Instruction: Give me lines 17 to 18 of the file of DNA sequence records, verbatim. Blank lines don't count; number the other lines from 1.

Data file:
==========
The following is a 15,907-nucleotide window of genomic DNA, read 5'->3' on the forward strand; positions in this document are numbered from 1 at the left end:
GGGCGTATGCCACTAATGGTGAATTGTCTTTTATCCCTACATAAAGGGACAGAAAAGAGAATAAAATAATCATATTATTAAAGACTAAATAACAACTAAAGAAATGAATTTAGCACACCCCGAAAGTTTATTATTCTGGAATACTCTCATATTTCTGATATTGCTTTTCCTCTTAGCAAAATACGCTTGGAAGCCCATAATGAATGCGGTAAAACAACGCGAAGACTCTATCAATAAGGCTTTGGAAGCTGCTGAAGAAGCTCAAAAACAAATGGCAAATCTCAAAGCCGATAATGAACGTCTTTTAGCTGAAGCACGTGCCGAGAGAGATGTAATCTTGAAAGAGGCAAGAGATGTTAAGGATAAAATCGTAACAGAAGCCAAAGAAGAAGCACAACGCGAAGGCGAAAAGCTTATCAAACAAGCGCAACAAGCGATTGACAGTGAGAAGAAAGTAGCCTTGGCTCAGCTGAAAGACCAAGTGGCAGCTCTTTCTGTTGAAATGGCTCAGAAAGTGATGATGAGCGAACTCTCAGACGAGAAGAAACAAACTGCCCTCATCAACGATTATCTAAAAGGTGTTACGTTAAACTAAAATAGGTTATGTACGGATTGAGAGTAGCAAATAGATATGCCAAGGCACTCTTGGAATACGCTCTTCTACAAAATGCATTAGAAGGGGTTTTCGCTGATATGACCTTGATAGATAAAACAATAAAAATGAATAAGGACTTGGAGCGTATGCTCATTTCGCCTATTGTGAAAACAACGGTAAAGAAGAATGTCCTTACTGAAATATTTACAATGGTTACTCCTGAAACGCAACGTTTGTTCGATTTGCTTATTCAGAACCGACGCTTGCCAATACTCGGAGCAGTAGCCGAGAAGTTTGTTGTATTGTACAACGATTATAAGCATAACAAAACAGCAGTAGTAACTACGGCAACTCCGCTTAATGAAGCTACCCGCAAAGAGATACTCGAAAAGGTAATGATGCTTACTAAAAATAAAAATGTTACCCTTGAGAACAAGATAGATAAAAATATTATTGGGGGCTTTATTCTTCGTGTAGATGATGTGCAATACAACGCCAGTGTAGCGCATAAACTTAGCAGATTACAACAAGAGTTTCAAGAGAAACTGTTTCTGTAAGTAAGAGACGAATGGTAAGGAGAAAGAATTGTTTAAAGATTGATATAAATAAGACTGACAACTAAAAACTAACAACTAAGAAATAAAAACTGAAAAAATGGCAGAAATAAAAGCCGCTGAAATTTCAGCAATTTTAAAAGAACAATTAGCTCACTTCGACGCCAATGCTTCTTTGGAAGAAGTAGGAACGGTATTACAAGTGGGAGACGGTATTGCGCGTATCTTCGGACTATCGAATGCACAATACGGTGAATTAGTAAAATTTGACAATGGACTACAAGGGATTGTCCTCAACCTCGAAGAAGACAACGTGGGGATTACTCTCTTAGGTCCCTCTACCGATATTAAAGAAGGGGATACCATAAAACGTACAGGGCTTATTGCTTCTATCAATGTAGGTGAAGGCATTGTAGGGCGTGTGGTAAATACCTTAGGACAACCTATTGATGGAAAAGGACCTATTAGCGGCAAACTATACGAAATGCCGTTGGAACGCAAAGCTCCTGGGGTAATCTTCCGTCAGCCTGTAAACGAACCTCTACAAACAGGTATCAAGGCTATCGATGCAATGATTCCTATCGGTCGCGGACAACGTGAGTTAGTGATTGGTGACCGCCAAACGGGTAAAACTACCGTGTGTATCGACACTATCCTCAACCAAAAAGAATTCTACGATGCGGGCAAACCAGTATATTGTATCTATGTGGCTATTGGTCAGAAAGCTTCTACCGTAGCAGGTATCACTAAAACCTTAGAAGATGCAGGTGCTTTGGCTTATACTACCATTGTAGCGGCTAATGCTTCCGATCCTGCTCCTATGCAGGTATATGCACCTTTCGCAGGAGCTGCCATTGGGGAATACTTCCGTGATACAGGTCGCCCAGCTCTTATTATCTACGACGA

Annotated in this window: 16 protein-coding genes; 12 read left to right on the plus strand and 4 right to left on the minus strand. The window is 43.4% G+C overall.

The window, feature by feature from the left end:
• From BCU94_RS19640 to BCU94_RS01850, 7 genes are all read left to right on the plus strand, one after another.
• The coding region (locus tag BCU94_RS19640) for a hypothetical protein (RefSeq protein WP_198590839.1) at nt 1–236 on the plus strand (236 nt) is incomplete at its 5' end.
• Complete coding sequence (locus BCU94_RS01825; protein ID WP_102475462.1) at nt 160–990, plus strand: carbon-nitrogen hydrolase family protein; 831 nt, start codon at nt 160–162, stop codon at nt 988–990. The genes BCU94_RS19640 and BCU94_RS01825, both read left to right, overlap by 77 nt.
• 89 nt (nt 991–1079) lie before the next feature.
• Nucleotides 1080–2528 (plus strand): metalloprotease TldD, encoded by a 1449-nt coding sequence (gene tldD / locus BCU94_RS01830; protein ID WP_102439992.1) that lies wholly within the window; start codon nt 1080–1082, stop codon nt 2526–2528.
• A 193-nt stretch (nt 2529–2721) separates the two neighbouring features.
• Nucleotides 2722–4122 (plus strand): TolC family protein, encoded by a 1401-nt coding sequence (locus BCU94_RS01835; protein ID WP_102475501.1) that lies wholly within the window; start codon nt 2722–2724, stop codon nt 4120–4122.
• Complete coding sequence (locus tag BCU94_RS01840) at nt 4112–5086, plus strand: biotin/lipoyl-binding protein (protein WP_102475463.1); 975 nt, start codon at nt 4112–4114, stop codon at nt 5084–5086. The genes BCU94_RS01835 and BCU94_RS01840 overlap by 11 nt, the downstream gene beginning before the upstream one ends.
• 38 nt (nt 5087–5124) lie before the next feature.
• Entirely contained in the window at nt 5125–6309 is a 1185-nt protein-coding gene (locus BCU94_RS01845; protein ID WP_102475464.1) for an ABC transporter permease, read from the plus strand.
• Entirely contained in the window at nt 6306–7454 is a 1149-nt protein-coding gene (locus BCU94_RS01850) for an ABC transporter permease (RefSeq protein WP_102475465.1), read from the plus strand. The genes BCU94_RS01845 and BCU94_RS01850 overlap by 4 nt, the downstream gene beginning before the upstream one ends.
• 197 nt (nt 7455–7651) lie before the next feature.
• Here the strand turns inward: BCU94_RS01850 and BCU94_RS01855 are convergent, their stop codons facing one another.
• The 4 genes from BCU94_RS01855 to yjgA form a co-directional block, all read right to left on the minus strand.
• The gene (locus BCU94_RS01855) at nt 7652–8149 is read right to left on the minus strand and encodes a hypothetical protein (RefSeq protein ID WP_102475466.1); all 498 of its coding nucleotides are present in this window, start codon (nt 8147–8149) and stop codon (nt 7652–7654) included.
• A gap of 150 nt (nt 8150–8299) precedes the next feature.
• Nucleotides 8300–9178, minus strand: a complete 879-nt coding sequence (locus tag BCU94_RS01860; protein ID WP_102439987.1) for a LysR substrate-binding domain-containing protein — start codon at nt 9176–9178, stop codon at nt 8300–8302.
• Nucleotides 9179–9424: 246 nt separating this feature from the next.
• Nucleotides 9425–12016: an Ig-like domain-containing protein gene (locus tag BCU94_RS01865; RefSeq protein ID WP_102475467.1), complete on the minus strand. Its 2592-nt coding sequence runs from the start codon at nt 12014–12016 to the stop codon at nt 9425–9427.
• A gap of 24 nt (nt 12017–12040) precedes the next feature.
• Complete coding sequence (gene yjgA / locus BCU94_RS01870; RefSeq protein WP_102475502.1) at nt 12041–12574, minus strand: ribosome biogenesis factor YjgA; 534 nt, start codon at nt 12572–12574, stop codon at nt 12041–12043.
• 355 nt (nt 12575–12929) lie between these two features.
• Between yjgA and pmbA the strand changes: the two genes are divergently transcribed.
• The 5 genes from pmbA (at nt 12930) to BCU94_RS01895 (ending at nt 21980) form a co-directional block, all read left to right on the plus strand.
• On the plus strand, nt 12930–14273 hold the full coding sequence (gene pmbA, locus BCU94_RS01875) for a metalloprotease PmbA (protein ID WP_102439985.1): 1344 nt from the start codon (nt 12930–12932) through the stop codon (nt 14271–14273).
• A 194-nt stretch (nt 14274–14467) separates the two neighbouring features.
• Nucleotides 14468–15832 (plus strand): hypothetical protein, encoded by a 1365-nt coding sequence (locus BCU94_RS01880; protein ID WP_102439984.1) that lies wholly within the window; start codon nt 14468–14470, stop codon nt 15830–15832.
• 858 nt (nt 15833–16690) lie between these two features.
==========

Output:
• Here the strand turns inward: BCU94_RS01850 and BCU94_RS01855 are convergent, their stop codons facing one another.
• The 4 genes from BCU94_RS01855 to yjgA form a co-directional block, all read right to left on the minus strand.